Expert Essay: Rhoda R. Gilman, a founding member of Women Historians of the Midwest and a former candidate for Lieutenant Governor of Minnesota, considers the influence of women in Minnesota: the Willmar 8, the Schubert Club, the Minnesota Woman Suffrage Association, and much more.
Two members of the Mount Sinai Women's Auxiliary posing in the Mount Sinai Hospital gift shop holding a sign advertising greeting cards, c.1954. The Mount Sinai Women's Auxiliary formed a year prior to the opening of Mount Sinai Hospital in 1950. The Auxiliary operated the snack shop and gift cart and provided volunteers offering care to participants and family members.
Jane Williamson’s tombstone in the cemetery on the former Yankton Reservation in Greenwood, South Dakota bears a Daughters of the American Revolution marker identifying her as a descendant of a Revolutionary War veteran. Photograph by Lois Glewwe.
Dakota Indians at Williamson home (Pajutazee Mission) near Yellow Medicine, 1862. Jane Williamson is the third from the right in this photograph taken on Sunday, August 17, 1862, the day before the U.S. Dakota War broke out across the Minnesota prairies. The photo was taken by visiting photographer Adrian Ebell in front of the Williamson house at the Pajutazee mission. Others identified include, left to right: Margaret Poage Williamson, unknown child, Sarah Hopkins (Wanyahiyawin), Thomas Smith Williamson, unknown woman with child, Robert Hopkins (Caskedan), Jane Williamson, Samuel Hopkins, unknown woman.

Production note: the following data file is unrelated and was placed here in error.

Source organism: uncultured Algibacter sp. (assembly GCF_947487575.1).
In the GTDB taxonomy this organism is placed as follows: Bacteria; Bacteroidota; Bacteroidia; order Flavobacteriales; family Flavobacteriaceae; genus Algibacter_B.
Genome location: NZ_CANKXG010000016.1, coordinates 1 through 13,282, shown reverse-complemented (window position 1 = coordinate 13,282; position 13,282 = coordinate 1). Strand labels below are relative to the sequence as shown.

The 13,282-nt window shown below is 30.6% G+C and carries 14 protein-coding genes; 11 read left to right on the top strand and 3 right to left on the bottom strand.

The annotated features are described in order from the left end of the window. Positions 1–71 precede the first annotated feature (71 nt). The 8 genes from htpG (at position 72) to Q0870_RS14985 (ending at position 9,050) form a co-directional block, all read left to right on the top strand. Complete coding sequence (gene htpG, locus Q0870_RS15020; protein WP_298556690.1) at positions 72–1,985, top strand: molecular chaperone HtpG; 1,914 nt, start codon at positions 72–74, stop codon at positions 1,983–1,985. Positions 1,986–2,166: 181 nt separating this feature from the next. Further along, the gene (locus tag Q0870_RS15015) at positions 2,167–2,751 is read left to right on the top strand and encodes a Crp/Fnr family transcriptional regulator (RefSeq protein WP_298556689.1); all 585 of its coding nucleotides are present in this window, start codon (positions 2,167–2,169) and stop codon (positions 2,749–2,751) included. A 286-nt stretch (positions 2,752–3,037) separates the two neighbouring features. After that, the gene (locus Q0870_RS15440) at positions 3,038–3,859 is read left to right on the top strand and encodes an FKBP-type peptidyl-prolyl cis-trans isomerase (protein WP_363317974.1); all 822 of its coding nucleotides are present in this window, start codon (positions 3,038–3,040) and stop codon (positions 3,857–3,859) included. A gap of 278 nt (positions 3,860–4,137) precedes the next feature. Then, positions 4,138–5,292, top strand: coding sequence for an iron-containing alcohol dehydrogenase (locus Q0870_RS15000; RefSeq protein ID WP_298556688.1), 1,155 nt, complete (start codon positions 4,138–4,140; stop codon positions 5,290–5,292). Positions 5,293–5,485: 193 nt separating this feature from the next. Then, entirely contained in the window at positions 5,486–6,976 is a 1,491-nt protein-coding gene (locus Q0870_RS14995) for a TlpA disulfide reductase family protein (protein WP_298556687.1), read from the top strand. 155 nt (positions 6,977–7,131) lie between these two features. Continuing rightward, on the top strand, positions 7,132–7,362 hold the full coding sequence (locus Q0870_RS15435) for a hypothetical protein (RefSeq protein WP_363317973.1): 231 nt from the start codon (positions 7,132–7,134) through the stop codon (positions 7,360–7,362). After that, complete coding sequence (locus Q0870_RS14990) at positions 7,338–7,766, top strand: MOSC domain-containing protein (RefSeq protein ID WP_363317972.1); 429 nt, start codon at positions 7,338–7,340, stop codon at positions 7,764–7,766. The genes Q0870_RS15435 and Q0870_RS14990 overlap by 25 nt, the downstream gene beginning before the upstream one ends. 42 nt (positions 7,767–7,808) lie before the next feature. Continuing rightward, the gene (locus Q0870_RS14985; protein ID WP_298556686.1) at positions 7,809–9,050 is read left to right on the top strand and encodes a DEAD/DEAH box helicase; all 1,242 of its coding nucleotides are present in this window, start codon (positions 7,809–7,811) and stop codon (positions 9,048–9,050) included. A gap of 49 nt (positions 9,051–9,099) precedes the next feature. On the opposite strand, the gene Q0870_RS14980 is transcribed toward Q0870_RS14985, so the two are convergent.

Photogravure of Jane Williamson, undated. Reproduced in “What Israel Ought to Do,” a Sermon on Home Missionary Work in Minnesota, by Rev. Wm. C. Covert, October 12, 1899. Jane Williamson is the only woman pictured in this overview of Presbyterian missionaries in the early years of the Dakota Mission. The photograph from which this photogravure was made has never been located and its date is unknown.
Jane Williamson was a schoolteacher and anti-slavery activist in Ohio before coming to the Presbyterian Dakota Mission at Lac qui Parle in 1843. She spent the remaining fifty-two years of her life working with the Dakota people.